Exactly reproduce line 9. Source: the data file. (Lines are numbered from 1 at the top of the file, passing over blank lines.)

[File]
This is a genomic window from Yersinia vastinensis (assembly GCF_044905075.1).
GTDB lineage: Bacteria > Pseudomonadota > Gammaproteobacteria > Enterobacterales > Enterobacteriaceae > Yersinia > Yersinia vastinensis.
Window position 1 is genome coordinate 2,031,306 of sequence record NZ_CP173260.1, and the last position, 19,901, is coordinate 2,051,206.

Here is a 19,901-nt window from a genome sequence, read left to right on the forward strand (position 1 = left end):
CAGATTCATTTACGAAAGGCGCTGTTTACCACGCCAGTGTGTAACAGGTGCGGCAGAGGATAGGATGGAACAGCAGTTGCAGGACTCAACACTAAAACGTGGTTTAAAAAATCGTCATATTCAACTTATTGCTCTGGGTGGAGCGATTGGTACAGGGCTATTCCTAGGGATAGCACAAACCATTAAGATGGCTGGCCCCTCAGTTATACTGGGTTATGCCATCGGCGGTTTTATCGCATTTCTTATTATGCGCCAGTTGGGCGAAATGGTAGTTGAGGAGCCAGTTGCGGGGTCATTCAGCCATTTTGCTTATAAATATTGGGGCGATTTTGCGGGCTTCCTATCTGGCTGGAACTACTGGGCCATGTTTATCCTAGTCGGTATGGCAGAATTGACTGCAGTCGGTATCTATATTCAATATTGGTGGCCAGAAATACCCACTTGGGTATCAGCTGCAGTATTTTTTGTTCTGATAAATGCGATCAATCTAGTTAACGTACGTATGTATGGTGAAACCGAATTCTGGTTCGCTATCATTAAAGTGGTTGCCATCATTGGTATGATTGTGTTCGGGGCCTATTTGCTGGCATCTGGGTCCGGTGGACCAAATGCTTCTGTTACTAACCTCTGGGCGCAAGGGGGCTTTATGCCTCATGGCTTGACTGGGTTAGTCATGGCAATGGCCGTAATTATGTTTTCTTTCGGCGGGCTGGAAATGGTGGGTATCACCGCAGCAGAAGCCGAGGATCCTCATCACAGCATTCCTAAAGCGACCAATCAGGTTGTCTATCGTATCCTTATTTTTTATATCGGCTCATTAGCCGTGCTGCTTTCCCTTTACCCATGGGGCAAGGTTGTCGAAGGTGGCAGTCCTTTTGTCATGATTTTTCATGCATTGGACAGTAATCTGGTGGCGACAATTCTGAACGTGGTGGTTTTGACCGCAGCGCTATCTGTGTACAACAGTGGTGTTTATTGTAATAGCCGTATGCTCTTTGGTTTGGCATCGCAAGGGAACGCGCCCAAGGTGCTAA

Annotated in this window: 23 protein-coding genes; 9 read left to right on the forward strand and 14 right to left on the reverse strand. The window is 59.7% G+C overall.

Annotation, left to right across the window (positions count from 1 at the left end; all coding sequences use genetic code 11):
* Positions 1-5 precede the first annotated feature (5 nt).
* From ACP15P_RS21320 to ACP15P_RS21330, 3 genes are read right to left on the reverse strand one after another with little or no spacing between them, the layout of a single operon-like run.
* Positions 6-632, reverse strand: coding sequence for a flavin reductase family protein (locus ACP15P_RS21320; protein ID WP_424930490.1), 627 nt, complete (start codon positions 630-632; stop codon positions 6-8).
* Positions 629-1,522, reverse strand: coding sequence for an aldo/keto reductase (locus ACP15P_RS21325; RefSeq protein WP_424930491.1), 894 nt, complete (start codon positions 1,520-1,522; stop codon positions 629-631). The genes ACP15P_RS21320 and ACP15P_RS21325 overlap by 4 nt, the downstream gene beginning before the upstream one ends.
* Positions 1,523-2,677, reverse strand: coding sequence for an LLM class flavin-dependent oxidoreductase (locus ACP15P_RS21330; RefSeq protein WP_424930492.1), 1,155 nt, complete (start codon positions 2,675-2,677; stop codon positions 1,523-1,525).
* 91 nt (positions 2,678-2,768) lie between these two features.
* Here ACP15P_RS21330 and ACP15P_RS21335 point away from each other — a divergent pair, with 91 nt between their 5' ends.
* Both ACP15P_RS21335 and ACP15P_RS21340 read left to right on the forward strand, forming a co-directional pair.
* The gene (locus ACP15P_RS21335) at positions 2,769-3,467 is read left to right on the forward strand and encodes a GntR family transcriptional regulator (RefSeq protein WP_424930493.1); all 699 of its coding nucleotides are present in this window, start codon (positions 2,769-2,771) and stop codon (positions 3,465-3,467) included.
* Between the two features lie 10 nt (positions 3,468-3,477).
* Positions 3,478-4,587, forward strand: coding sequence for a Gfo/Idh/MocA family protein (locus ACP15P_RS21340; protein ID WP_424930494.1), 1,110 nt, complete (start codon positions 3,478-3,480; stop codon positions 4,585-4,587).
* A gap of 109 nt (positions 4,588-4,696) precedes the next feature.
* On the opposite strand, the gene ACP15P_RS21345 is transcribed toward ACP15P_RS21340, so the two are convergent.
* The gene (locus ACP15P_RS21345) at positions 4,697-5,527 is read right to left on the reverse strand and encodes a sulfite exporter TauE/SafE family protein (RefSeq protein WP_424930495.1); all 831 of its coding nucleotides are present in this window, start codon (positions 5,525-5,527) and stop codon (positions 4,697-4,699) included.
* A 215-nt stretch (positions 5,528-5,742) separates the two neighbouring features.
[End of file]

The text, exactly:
* From ACP15P_RS21320 to ACP15P_RS21330, 3 genes are read right to left on the reverse strand one after another with little or no spacing between them, the layout of a single operon-like run.